July 9th, 2020

Hard Stare

My favourite useful low-end machine (in answer to an Ask Hackernews post)

In answer to this Ask HN question.

• I had a client with a Novell IntraNetware 4.1 network. I did a bargain-basement system upgrade for them. With a local system builder, we took a whole storage closet full of decade-old 386 and 486 desktops and turned them into Cyrix 6x86 166+ clients. The motherboards had integrated graphics and NICs (rare back then), 32MB RAM and a smallish local EIDE hard disk, say 1.2GB. No CD drives, original 14-15" SVGA CRTs.

A 2nd Novell server would have been too expensive, so I put in an old Pentium 133 workstation as a fileserver running Caldera OpenLinux with its built-in MARSNWE Netware server emulation. It held CD images of NT 4 Workstation, the latest Service Pack, the latest IE, MS Office 97 and a few other things like printer drivers. Many gigs of stuff, which would have required a new hard disk in the main server, which with Netware would have meant a mandatory RAM upgrade -- Netware 3 & 4 kept disks' FATs in RAM, so the bigger the disk, the more RAM the server needed.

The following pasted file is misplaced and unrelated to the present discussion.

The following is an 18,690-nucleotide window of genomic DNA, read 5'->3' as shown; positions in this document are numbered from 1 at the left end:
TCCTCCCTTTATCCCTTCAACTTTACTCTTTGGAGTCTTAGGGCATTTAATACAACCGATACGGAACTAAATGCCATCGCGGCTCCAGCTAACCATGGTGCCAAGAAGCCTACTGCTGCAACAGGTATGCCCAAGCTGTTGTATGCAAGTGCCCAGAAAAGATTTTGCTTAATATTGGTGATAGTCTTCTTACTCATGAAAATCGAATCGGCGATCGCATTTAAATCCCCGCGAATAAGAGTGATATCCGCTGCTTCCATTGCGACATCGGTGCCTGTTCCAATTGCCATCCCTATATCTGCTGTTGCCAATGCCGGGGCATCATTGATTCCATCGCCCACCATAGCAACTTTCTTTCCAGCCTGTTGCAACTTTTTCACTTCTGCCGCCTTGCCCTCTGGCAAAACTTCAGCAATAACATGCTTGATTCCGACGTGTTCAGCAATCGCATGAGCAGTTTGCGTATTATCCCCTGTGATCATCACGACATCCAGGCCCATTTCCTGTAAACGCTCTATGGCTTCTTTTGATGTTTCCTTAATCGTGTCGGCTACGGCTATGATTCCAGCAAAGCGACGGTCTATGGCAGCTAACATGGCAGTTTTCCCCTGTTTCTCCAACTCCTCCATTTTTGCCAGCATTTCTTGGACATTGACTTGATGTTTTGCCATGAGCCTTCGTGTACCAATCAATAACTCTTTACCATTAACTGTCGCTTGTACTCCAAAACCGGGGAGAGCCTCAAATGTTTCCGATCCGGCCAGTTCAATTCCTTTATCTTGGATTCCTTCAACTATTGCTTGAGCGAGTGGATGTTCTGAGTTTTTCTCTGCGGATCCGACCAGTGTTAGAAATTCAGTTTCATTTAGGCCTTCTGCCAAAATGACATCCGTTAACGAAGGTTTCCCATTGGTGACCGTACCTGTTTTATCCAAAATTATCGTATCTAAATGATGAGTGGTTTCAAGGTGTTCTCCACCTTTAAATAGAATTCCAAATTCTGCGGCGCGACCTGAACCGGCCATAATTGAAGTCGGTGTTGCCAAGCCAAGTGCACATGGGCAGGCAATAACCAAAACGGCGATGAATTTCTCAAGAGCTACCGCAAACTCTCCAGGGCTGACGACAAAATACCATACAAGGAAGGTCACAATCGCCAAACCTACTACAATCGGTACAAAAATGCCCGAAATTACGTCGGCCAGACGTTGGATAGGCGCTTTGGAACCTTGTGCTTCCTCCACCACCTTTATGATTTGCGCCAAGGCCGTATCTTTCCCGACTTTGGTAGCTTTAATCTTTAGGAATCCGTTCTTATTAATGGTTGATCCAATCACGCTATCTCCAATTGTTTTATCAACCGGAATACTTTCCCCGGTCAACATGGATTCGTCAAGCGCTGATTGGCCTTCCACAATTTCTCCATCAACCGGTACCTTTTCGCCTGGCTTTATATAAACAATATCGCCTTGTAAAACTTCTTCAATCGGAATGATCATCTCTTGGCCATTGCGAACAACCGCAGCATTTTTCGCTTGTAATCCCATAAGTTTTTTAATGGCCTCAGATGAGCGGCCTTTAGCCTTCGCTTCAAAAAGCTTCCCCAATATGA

On each client, I booted from floppy and installed DOS 6.22. Then I installed the Netware client and copied the NT 4 installation files from the new server. Ran WINNT.EXE and half an hour later it was an NT workstation. Install Office etc. straight off the server. (An advantage of this was that client machines could auto-install any extra bits they needed straight off the server.)

For the cost of one fancy Dell server & a NOS licence, I upgraded an entire office to a fleet of fast new PCs. As a bonus, they had no local optical drives for users to install naughty local apps.

• Several 486s with PCI USB cards, driving "Manta Ray" USB ADSL modems -- yes, modems -- running Smoothwall, a dedicated Linux firewall distro.

http://www.computinghistory.org.uk/det/36102/Alcatel-Stingra...

https://www.smoothwall.org/

This was at the end of the 1990s, when 486s were long obsolete, but integrated router/firewalls were still very expensive.

Smoothwall also ran a caching Squid proxy server, which really sped up access for corporate users regularly accessing the same stuff. For instance, if all the client machines ran the same version of Windows, say, Windows 2000 Pro, then after the first ran Windows Update, all successive boxes downloaded the updates from the Smoothwall box in seconds. Both far easier and much cheaper than MS Systems Management Server. (And bear in mind, at the turn of the century, fast broadband was 1Mb/s. Most of my clients had 512kb/s.)

There was one really hostile, aggressive guy in the Smoothwall team, who single-handedly drove away a lot of people, including me. The last such box I put in ran IPCop instead. http://www.ipcop.org/ After that, though, routers became affordable and a lot easier.